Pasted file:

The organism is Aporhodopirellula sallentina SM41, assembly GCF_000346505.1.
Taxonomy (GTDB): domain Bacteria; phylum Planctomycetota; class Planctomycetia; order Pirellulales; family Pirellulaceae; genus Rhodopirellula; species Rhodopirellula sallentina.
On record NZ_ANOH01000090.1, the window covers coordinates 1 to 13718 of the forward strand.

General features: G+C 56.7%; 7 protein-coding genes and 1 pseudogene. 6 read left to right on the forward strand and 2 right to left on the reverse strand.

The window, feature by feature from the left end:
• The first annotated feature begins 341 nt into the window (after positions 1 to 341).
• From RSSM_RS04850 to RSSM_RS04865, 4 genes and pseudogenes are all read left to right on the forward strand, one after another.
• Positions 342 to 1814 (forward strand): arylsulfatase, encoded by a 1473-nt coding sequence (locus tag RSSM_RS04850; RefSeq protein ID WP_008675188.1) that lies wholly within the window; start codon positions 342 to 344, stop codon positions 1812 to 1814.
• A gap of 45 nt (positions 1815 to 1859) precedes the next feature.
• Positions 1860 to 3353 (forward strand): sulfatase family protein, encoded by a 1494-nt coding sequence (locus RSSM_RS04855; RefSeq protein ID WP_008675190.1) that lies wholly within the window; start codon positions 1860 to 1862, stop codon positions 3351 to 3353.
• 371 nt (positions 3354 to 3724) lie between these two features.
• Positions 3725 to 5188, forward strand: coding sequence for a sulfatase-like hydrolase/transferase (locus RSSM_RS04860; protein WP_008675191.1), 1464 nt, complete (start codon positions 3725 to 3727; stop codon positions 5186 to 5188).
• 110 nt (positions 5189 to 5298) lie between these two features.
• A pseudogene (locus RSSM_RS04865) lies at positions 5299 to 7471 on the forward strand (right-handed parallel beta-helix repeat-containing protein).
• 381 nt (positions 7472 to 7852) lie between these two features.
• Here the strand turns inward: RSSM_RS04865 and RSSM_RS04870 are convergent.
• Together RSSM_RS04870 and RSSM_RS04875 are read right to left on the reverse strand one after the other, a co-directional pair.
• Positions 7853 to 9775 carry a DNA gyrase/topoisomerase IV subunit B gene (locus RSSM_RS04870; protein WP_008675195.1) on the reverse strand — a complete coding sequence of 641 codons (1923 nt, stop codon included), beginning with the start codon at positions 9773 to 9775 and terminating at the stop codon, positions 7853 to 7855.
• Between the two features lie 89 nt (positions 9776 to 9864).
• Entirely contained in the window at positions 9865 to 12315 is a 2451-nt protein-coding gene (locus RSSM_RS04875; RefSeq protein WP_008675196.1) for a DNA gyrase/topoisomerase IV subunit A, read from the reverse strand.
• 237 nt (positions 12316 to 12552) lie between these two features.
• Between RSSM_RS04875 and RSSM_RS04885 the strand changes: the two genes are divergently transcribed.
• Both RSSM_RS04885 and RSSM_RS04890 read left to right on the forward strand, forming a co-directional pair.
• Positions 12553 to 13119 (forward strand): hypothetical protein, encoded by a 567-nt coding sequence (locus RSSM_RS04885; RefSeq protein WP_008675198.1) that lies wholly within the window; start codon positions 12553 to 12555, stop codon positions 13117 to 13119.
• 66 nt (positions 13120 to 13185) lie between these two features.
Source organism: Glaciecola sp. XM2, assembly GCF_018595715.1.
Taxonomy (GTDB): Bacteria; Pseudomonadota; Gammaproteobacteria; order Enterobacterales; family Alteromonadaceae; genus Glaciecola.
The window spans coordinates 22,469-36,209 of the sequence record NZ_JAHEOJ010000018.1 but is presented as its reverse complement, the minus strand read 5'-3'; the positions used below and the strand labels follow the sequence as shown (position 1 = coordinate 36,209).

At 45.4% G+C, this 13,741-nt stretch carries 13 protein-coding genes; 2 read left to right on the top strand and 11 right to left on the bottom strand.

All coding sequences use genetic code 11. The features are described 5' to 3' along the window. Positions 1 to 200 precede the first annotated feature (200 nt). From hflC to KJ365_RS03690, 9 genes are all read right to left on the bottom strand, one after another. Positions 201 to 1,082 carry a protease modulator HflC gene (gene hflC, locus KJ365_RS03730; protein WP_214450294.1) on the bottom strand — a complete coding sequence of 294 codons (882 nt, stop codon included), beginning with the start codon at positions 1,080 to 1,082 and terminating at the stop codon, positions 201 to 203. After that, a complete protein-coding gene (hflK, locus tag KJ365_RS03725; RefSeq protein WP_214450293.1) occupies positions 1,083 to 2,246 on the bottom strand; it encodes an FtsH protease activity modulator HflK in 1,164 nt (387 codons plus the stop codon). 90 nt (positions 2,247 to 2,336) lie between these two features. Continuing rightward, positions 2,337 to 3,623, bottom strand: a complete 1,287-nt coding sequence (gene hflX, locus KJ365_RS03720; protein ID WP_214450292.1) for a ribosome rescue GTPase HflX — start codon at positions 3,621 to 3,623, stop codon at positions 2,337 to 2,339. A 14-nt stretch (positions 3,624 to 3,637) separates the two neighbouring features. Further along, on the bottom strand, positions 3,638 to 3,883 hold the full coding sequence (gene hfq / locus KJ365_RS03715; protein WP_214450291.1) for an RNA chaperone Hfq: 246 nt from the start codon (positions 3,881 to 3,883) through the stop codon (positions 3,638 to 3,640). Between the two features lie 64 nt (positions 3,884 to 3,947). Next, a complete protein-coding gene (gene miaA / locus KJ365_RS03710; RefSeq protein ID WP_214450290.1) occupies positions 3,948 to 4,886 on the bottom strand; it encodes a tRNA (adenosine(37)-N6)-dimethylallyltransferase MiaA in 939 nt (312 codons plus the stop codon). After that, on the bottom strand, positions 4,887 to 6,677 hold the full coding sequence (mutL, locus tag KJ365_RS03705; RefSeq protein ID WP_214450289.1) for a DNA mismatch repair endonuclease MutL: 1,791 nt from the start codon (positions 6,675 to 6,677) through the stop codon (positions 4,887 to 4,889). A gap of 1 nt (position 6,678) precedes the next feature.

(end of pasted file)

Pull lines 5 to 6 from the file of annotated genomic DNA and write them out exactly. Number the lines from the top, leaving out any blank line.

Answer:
The window, feature by feature from the left end:
• The first annotated feature begins 341 nt into the window (after positions 1 to 341).